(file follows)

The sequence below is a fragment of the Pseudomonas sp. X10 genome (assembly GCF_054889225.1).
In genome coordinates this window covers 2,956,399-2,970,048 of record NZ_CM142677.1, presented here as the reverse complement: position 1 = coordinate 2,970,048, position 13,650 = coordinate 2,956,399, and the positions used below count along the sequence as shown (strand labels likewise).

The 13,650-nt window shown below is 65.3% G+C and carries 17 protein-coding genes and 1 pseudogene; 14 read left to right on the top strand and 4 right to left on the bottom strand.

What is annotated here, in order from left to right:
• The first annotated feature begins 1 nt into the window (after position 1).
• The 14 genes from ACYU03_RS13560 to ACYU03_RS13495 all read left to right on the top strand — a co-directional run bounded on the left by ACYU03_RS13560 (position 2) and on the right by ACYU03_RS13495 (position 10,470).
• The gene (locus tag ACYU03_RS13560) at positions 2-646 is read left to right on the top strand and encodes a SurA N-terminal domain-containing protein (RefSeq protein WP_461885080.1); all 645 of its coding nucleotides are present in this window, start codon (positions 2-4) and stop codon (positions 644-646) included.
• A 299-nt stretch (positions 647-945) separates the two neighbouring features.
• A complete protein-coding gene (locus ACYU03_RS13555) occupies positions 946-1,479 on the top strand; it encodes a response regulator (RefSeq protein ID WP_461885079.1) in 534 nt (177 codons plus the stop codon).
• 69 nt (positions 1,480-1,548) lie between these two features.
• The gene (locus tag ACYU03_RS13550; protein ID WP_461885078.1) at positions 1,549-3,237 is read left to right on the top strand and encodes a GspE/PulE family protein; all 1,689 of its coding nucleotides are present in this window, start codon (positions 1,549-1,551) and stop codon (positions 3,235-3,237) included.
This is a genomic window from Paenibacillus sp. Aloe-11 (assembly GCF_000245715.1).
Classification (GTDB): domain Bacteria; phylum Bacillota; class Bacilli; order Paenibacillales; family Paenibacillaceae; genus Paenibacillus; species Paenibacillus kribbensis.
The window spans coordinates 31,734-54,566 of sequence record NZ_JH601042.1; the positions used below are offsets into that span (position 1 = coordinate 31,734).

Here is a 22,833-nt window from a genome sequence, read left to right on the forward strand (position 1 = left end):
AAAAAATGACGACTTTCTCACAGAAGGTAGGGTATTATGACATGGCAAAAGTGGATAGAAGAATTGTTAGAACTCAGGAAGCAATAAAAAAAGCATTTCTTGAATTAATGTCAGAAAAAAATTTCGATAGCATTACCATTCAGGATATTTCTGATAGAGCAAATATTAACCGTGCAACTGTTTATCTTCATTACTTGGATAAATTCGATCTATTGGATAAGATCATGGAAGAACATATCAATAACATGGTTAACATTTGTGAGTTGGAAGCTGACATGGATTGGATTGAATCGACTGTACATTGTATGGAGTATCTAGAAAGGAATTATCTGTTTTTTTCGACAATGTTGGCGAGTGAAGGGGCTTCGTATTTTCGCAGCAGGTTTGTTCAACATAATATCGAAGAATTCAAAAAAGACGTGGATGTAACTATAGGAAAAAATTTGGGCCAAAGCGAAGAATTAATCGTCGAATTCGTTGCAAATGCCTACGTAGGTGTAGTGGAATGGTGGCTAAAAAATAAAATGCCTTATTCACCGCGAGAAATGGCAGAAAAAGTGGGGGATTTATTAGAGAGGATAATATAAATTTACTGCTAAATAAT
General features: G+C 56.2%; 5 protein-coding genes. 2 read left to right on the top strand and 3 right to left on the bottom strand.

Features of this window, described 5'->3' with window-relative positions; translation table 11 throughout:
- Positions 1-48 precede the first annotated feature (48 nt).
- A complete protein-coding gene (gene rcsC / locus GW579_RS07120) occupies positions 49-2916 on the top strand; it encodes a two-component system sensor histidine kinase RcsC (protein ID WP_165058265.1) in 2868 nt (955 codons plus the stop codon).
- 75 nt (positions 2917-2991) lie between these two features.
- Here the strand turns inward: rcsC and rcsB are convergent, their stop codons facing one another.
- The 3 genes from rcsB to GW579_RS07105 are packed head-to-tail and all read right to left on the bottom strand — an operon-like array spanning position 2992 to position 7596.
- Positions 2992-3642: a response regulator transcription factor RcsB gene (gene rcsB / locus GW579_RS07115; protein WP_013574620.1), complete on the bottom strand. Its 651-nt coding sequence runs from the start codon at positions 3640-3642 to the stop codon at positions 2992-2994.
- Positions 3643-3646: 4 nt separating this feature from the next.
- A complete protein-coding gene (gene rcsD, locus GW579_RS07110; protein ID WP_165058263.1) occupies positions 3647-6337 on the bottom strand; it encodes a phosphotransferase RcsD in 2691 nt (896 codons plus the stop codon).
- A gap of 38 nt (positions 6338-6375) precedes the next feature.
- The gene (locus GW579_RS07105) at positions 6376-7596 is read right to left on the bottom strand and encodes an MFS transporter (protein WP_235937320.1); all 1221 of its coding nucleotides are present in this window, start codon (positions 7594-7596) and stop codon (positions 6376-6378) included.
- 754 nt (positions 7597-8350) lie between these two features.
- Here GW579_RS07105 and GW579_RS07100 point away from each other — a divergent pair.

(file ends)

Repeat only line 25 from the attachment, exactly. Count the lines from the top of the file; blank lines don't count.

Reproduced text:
- Positions 3643-3646: 4 nt separating this feature from the next.